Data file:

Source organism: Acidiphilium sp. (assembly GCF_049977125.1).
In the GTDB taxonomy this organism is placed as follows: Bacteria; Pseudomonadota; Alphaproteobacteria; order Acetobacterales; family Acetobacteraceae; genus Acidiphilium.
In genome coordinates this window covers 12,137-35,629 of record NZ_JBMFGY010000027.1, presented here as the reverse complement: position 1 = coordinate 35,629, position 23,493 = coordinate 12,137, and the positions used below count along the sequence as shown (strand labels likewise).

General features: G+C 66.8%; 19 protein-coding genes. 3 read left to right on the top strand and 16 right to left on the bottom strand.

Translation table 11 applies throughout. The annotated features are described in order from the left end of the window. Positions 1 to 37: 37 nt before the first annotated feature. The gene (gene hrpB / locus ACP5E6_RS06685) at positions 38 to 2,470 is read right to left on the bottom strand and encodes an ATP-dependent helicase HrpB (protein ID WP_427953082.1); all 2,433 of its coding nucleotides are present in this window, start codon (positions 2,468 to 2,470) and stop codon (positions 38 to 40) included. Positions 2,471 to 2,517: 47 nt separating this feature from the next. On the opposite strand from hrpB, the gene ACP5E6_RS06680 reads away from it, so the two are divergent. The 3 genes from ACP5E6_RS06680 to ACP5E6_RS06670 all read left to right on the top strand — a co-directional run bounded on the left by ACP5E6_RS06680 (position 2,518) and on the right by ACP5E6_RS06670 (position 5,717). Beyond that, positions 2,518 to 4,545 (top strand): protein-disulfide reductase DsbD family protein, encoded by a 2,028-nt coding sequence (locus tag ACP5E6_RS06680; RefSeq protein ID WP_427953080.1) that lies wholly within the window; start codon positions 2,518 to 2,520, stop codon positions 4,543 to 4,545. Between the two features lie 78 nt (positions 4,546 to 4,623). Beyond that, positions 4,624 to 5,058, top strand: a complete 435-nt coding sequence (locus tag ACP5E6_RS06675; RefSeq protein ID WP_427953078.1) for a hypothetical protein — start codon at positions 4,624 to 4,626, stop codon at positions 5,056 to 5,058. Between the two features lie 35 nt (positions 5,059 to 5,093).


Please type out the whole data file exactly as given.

Source organism: Acidiphilium sp. (assembly GCF_049977125.1).
In the GTDB taxonomy this organism is placed as follows: Bacteria; Pseudomonadota; Alphaproteobacteria; order Acetobacterales; family Acetobacteraceae; genus Acidiphilium.
In genome coordinates this window covers 12,137-35,629 of record NZ_JBMFGY010000027.1, presented here as the reverse complement: position 1 = coordinate 35,629, position 23,493 = coordinate 12,137, and the positions used below count along the sequence as shown (strand labels likewise).

General features: G+C 66.8%; 19 protein-coding genes. 3 read left to right on the top strand and 16 right to left on the bottom strand.

Translation table 11 applies throughout. The annotated features are described in order from the left end of the window. Positions 1 to 37: 37 nt before the first annotated feature. The gene (gene hrpB / locus ACP5E6_RS06685) at positions 38 to 2,470 is read right to left on the bottom strand and encodes an ATP-dependent helicase HrpB (protein ID WP_427953082.1); all 2,433 of its coding nucleotides are present in this window, start codon (positions 2,468 to 2,470) and stop codon (positions 38 to 40) included. Positions 2,471 to 2,517: 47 nt separating this feature from the next. On the opposite strand from hrpB, the gene ACP5E6_RS06680 reads away from it, so the two are divergent. The 3 genes from ACP5E6_RS06680 to ACP5E6_RS06670 all read left to right on the top strand — a co-directional run bounded on the left by ACP5E6_RS06680 (position 2,518) and on the right by ACP5E6_RS06670 (position 5,717). Beyond that, positions 2,518 to 4,545 (top strand): protein-disulfide reductase DsbD family protein, encoded by a 2,028-nt coding sequence (locus tag ACP5E6_RS06680; RefSeq protein ID WP_427953080.1) that lies wholly within the window; start codon positions 2,518 to 2,520, stop codon positions 4,543 to 4,545. Between the two features lie 78 nt (positions 4,546 to 4,623). Beyond that, positions 4,624 to 5,058, top strand: a complete 435-nt coding sequence (locus tag ACP5E6_RS06675; RefSeq protein ID WP_427953078.1) for a hypothetical protein — start codon at positions 4,624 to 4,626, stop codon at positions 5,056 to 5,058. Between the two features lie 35 nt (positions 5,059 to 5,093).